Collective Impact and the Wisdom of Slow Culture
In the world of commerce scaling up has a long history. In the eighteenth and ninetieth centuries, mass production spawned the industrial revolution. In the twentieth century, scaling applied to retail businesses like fast food and electronics manifested as chain stores and franchising.
The intention with these enterprises is to maximize profit by providing reliable and affordable products and services through economies of scale. In terms of profitability, mass production, chains, and franchising have been stupendously successful.
On the nonprofit side, given the significant gap between community needs and resources it is understandable that policymakers and funders are going to eager to find ways to extend the benefits of what they see as effective ideas and practice. Slow Food USA, Link TV, and KIPP charter schools are good examples of how innovative nonprofits have shared and spread the wealth.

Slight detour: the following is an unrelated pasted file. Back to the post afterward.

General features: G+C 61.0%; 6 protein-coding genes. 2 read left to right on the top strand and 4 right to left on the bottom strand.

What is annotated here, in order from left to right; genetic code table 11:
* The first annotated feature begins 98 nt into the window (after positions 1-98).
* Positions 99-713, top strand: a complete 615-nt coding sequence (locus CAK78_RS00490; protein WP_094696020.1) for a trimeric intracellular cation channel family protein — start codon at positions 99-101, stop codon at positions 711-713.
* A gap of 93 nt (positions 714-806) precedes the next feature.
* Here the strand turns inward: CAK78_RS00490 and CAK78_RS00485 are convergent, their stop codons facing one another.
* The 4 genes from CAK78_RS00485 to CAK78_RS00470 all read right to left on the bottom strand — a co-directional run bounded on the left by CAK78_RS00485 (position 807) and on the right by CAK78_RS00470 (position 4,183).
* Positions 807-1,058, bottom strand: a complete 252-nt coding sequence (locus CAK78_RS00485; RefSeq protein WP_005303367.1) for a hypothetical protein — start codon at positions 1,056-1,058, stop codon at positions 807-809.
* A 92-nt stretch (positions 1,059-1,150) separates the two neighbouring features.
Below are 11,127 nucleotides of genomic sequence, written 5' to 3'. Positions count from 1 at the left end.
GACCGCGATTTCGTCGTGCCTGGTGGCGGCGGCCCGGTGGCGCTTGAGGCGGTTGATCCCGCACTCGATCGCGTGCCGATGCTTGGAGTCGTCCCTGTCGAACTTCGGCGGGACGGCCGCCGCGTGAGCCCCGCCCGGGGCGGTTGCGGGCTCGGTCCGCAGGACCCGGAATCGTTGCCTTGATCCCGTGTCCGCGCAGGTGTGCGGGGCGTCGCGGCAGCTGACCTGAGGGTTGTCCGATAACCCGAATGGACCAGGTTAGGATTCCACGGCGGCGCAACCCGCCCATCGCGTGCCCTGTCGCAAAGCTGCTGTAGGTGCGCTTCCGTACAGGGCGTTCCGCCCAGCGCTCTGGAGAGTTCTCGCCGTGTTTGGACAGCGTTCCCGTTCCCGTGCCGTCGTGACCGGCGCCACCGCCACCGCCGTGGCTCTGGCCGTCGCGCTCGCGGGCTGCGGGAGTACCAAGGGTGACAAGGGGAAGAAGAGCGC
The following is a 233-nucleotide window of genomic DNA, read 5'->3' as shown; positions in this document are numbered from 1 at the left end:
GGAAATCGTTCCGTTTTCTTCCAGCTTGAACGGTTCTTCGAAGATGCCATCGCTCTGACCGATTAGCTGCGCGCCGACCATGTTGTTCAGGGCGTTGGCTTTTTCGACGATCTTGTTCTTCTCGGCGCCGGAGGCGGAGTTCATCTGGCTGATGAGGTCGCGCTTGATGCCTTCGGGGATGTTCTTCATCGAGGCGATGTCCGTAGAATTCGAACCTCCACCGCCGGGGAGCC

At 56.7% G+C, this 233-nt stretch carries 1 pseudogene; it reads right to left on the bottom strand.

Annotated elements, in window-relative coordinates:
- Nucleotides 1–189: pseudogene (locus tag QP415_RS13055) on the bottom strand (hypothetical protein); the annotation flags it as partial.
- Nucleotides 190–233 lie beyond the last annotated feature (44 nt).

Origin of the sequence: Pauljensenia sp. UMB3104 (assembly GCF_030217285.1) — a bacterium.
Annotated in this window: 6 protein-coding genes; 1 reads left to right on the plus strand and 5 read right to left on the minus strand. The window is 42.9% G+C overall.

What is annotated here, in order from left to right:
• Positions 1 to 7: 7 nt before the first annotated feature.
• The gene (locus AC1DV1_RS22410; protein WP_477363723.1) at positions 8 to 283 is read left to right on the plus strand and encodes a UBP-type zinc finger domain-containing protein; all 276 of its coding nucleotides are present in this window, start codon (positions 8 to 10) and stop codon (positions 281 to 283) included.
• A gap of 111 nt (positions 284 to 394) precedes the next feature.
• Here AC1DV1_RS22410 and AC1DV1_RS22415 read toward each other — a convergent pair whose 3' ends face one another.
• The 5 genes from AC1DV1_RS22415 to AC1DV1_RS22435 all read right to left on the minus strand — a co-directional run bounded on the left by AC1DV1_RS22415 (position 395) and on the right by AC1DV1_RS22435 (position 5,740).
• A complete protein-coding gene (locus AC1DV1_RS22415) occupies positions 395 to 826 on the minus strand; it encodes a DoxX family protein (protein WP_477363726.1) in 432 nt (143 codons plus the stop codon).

The downside, of course is that one-size-fits-all predictability and sameness can have a sterilizing effect on the delicate strains of quirk and diversity upon which vital culture depends to multiply and thrive. For people like me who are concerned with community cultural development, or in the current vernacular, creative placemaking, this is no small thing.
Interestingly, for, El Sistema, the extraordinary Venezuelan youth development music program cited as a replicating exemplar in the invitation to this blog post, the jury is still out here in the U.S. The program’s challenge is translating a centralized government supported model to the American nonprofit environment. The approach has been to invite new and/or existing youth music programs to adopt the programs pedagogy and affiliate with a national office. But, in terms of resources each program is on their own. Not surprisingly there have been mixed results.